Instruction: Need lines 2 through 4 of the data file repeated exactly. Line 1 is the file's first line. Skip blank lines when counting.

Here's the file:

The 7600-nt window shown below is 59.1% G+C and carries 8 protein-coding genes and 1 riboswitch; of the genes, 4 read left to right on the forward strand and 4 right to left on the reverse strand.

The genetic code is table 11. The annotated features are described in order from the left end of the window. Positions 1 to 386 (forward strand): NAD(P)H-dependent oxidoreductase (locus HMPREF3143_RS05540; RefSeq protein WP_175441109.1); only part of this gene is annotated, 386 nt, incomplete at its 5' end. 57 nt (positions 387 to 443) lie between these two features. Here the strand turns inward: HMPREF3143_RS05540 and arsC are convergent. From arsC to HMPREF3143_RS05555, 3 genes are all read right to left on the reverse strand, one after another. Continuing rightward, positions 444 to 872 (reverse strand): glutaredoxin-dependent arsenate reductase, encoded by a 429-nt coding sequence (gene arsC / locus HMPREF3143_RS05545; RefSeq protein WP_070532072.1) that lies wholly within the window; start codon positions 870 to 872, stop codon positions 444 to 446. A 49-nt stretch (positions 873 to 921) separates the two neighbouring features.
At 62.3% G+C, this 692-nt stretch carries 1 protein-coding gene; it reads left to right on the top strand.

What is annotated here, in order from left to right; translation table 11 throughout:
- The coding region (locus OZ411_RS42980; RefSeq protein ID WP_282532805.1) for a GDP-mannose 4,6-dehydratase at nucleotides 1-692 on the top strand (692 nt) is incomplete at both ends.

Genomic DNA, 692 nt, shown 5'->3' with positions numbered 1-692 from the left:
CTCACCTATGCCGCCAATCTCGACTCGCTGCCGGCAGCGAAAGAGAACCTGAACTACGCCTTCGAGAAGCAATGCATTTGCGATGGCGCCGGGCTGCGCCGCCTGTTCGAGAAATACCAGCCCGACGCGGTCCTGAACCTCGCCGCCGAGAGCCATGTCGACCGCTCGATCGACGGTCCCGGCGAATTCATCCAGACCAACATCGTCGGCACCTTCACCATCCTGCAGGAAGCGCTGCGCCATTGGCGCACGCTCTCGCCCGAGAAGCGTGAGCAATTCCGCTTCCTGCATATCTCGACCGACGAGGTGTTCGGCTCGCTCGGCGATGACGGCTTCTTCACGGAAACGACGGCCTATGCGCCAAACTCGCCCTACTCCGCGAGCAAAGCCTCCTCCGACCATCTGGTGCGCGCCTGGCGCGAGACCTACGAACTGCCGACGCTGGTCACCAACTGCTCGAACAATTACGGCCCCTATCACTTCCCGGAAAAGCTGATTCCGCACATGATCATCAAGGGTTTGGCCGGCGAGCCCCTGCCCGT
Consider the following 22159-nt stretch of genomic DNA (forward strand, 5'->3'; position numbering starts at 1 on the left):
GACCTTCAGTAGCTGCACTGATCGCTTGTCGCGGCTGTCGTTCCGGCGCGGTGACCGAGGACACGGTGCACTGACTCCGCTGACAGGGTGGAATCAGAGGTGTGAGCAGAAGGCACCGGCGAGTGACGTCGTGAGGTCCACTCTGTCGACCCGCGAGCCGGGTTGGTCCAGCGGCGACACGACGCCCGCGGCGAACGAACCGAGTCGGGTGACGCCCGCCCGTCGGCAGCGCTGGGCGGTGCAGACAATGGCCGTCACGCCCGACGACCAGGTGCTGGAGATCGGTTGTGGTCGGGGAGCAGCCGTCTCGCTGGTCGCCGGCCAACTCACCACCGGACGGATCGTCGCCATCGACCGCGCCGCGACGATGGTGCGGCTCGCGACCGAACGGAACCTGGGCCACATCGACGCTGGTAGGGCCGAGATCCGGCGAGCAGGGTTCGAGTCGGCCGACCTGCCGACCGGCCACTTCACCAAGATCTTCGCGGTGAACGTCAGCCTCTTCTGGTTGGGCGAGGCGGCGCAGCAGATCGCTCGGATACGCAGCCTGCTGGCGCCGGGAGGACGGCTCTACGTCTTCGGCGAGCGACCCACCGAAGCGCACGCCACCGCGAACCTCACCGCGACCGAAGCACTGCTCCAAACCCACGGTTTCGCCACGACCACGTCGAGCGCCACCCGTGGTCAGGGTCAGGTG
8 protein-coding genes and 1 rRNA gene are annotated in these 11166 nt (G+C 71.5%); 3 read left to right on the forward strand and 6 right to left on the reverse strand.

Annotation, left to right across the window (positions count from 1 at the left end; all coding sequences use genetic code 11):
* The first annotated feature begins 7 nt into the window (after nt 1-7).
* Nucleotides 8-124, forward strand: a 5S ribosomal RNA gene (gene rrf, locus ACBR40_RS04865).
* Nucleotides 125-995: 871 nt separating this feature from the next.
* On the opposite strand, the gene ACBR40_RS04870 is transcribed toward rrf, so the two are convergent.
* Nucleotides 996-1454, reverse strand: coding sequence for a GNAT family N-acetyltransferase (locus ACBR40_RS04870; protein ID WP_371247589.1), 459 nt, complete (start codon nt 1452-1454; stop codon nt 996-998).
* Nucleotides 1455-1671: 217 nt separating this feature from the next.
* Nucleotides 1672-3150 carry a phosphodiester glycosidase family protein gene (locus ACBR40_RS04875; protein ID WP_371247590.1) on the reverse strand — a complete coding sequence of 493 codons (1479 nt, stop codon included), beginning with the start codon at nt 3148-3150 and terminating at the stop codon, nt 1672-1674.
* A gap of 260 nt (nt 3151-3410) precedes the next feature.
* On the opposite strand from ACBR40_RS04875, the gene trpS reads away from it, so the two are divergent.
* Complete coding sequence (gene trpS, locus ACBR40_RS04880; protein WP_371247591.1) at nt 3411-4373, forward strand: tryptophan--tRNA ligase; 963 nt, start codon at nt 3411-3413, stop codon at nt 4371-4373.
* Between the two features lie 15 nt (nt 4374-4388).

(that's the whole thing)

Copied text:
The genetic code is table 11. The annotated features are described in order from the left end of the window. Positions 1 to 386 (forward strand): NAD(P)H-dependent oxidoreductase (locus HMPREF3143_RS05540; RefSeq protein WP_175441109.1); only part of this gene is annotated, 386 nt, incomplete at its 5' end. 57 nt (positions 387 to 443) lie between these two features. Here the strand turns inward: HMPREF3143_RS05540 and arsC are convergent. From arsC to HMPREF3143_RS05555, 3 genes are all read right to left on the reverse strand, one after another. Continuing rightward, positions 444 to 872 (reverse strand): glutaredoxin-dependent arsenate reductase, encoded by a 429-nt coding sequence (gene arsC / locus HMPREF3143_RS05545; RefSeq protein WP_070532072.1) that lies wholly within the window; start codon positions 870 to 872, stop codon positions 444 to 446. A 49-nt stretch (positions 873 to 921) separates the two neighbouring features.
At 62.3% G+C, this 692-nt stretch carries 1 protein-coding gene; it reads left to right on the top strand.

What is annotated here, in order from left to right; translation table 11 throughout: